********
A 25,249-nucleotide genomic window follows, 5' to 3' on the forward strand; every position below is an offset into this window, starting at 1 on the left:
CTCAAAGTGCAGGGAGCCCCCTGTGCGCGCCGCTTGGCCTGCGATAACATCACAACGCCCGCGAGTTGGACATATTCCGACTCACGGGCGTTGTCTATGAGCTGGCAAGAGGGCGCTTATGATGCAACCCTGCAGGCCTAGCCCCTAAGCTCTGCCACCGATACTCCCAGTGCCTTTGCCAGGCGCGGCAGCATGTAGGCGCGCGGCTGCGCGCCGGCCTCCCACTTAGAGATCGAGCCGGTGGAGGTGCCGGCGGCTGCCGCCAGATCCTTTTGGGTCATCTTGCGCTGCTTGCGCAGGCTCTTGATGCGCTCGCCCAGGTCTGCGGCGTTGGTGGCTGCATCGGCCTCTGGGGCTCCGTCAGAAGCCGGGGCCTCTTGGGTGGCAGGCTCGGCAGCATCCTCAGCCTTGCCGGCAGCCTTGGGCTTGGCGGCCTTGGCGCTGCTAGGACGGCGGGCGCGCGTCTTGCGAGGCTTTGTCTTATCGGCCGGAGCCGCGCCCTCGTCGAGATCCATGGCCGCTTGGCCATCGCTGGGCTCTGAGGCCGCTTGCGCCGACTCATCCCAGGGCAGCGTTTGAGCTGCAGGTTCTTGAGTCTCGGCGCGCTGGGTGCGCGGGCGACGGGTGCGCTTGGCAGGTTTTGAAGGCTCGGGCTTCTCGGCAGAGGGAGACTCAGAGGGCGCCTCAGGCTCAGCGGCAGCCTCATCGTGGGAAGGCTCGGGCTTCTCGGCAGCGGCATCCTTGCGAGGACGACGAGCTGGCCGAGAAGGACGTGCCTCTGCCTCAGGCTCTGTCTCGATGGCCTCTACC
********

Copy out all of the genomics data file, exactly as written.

A 25,249-nucleotide genomic window follows, 5' to 3' on the forward strand; every position below is an offset into this window, starting at 1 on the left:
CTCAAAGTGCAGGGAGCCCCCTGTGCGCGCCGCTTGGCCTGCGATAACATCACAACGCCCGCGAGTTGGACATATTCCGACTCACGGGCGTTGTCTATGAGCTGGCAAGAGGGCGCTTATGATGCAACCCTGCAGGCCTAGCCCCTAAGCTCTGCCACCGATACTCCCAGTGCCTTTGCCAGGCGCGGCAGCATGTAGGCGCGCGGCTGCGCGCCGGCCTCCCACTTAGAGATCGAGCCGGTGGAGGTGCCGGCGGCTGCCGCCAGATCCTTTTGGGTCATCTTGCGCTGCTTGCGCAGGCTCTTGATGCGCTCGCCCAGGTCTGCGGCGTTGGTGGCTGCATCGGCCTCTGGGGCTCCGTCAGAAGCCGGGGCCTCTTGGGTGGCAGGCTCGGCAGCATCCTCAGCCTTGCCGGCAGCCTTGGGCTTGGCGGCCTTGGCGCTGCTAGGACGGCGGGCGCGCGTCTTGCGAGGCTTTGTCTTATCGGCCGGAGCCGCGCCCTCGTCGAGATCCATGGCCGCTTGGCCATCGCTGGGCTCTGAGGCCGCTTGCGCCGACTCATCCCAGGGCAGCGTTTGAGCTGCAGGTTCTTGAGTCTCGGCGCGCTGGGTGCGCGGGCGACGGGTGCGCTTGGCAGGTTTTGAAGGCTCGGGCTTCTCGGCAGAGGGAGACTCAGAGGGCGCCTCAGGCTCAGCGGCAGCCTCATCGTGGGAAGGCTCGGGCTTCTCGGCAGCGGCATCCTTGCGAGGACGACGAGCTGGCCGAGAAGGACGTGCCTCTGCCTCAGGCTCTGTCTCGATGGCCTCTACC